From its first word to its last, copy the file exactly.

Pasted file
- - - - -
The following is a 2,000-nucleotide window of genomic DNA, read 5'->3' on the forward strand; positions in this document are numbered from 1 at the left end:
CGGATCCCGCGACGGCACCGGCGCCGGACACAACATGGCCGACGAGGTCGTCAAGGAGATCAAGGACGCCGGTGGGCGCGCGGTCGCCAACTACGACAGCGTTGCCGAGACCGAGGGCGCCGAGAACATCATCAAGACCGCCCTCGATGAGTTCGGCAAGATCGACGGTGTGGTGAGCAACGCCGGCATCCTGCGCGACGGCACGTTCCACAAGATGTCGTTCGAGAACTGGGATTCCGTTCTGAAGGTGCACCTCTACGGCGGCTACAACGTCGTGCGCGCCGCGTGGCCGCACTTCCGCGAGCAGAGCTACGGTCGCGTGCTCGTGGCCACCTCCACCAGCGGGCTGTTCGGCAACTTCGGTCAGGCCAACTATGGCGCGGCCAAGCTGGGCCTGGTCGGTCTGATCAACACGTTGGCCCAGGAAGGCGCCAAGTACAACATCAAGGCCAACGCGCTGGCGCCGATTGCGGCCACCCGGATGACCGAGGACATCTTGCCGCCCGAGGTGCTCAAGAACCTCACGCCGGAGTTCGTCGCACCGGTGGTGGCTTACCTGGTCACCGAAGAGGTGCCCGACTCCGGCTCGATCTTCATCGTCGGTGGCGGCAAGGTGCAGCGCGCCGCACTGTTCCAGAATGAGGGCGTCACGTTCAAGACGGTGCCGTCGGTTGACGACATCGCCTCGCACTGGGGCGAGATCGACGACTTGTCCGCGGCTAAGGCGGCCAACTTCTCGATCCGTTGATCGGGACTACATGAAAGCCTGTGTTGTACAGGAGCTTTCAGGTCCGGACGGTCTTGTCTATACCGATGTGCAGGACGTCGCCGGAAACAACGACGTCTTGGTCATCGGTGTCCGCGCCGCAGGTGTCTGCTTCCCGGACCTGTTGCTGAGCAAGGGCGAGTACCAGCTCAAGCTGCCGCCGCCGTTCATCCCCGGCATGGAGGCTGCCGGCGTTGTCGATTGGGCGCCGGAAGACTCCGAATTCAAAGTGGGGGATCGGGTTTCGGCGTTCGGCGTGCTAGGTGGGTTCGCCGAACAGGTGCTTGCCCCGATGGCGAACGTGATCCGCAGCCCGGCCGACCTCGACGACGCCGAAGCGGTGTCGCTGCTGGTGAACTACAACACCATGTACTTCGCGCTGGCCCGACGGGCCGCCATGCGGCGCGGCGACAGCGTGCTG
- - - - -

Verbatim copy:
The following is a 2,000-nucleotide window of genomic DNA, read 5'->3' on the forward strand; positions in this document are numbered from 1 at the left end:
CGGATCCCGCGACGGCACCGGCGCCGGACACAACATGGCCGACGAGGTCGTCAAGGAGATCAAGGACGCCGGTGGGCGCGCGGTCGCCAACTACGACAGCGTTGCCGAGACCGAGGGCGCCGAGAACATCATCAAGACCGCCCTCGATGAGTTCGGCAAGATCGACGGTGTGGTGAGCAACGCCGGCATCCTGCGCGACGGCACGTTCCACAAGATGTCGTTCGAGAACTGGGATTCCGTTCTGAAGGTGCACCTCTACGGCGGCTACAACGTCGTGCGCGCCGCGTGGCCGCACTTCCGCGAGCAGAGCTACGGTCGCGTGCTCGTGGCCACCTCCACCAGCGGGCTGTTCGGCAACTTCGGTCAGGCCAACTATGGCGCGGCCAAGCTGGGCCTGGTCGGTCTGATCAACACGTTGGCCCAGGAAGGCGCCAAGTACAACATCAAGGCCAACGCGCTGGCGCCGATTGCGGCCACCCGGATGACCGAGGACATCTTGCCGCCCGAGGTGCTCAAGAACCTCACGCCGGAGTTCGTCGCACCGGTGGTGGCTTACCTGGTCACCGAAGAGGTGCCCGACTCCGGCTCGATCTTCATCGTCGGTGGCGGCAAGGTGCAGCGCGCCGCACTGTTCCAGAATGAGGGCGTCACGTTCAAGACGGTGCCGTCGGTTGACGACATCGCCTCGCACTGGGGCGAGATCGACGACTTGTCCGCGGCTAAGGCGGCCAACTTCTCGATCCGTTGATCGGGACTACATGAAAGCCTGTGTTGTACAGGAGCTTTCAGGTCCGGACGGTCTTGTCTATACCGATGTGCAGGACGTCGCCGGAAACAACGACGTCTTGGTCATCGGTGTCCGCGCCGCAGGTGTCTGCTTCCCGGACCTGTTGCTGAGCAAGGGCGAGTACCAGCTCAAGCTGCCGCCGCCGTTCATCCCCGGCATGGAGGCTGCCGGCGTTGTCGATTGGGCGCCGGAAGACTCCGAATTCAAAGTGGGGGATCGGGTTTCGGCGTTCGGCGTGCTAGGTGGGTTCGCCGAACAGGTGCTTGCCCCGATGGCGAACGTGATCCGCAGCCCGGCCGACCTCGACGACGCCGAAGCGGTGTCGCTGCTGGTGAACTACAACACCATGTACTTCGCGCTGGCCCGACGGGCCGCCATGCGGCGCGGCGACAGCGTGCTG